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If you’ve gotten into a habit of drinking coffee all day, it may be time to think about cutting back. A preliminary study published in the Mayo Clinic Proceedings found that people who habitually drink an average of more than four cups of coffee per day may have a higher risk of death for any reason than people who drink less.
The study drew from data gathered as part of a larger ongoing study called the Aerobics Center Longitudinal Study. Nearly 44,000 people participated, undergoing a medical examination and answering questions about lifestyle and health on paper and in person. They were then followed for an average of 17 years.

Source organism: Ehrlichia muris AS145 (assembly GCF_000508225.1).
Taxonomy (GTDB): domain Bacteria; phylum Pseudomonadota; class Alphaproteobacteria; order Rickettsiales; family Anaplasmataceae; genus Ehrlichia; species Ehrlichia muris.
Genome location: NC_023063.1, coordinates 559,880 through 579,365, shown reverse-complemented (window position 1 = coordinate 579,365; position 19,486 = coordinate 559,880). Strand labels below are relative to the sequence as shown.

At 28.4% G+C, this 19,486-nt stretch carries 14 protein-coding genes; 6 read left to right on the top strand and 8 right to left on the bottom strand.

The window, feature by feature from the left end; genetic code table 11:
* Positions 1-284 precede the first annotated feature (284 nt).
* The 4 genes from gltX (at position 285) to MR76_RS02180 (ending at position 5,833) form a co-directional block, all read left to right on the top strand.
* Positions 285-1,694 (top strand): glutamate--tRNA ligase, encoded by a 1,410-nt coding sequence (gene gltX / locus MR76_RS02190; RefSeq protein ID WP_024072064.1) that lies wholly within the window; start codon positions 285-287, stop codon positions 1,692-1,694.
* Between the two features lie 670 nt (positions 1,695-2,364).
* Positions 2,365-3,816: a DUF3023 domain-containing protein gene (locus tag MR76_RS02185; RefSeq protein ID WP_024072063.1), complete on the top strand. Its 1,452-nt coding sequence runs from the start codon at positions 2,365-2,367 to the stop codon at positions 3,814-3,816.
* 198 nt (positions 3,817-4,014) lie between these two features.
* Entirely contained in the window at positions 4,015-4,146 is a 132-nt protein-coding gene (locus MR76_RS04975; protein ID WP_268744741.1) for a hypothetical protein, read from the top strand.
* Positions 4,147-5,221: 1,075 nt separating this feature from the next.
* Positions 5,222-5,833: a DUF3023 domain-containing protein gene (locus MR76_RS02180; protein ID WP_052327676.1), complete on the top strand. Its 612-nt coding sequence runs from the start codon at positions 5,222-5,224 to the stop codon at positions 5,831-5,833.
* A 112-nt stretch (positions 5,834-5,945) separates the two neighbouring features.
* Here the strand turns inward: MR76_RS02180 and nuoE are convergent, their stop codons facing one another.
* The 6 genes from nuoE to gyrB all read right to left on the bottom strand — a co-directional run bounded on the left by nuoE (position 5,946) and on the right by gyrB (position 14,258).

The researchers who analyzed the data found the following connections:
While coffee has long been blamed for causing an array of health problems, there is little scientific support for its bad reputation. In fact, studies have found that coffee drinkers may have lower risks of depression, liver cancer, and type 2 diabetes than non-coffee drinkers. Some studies have even found that modest coffee consumption (2 to 3 cups per day) is linked to lower rates of heart disease and all-cause mortality.
The findings from this study are preliminary because they come from observation and not a clinical trial. Nevertheless, the study authors reasonably conclude, “On the basis of these findings, it seems appropriate to suggest that younger people avoid heavy coffee consumption,” which they define as an average of more than 4 cups per day.
Coffee drinkers often experience withdrawal symptoms like headache, fatigue, and foggy headedness when they try to cut back on or quit drinking coffee. If you’re trying to cut down, here are some things that might help:
(Mayo Clin Proc 2013:doi:pii: S0025-619600578-8)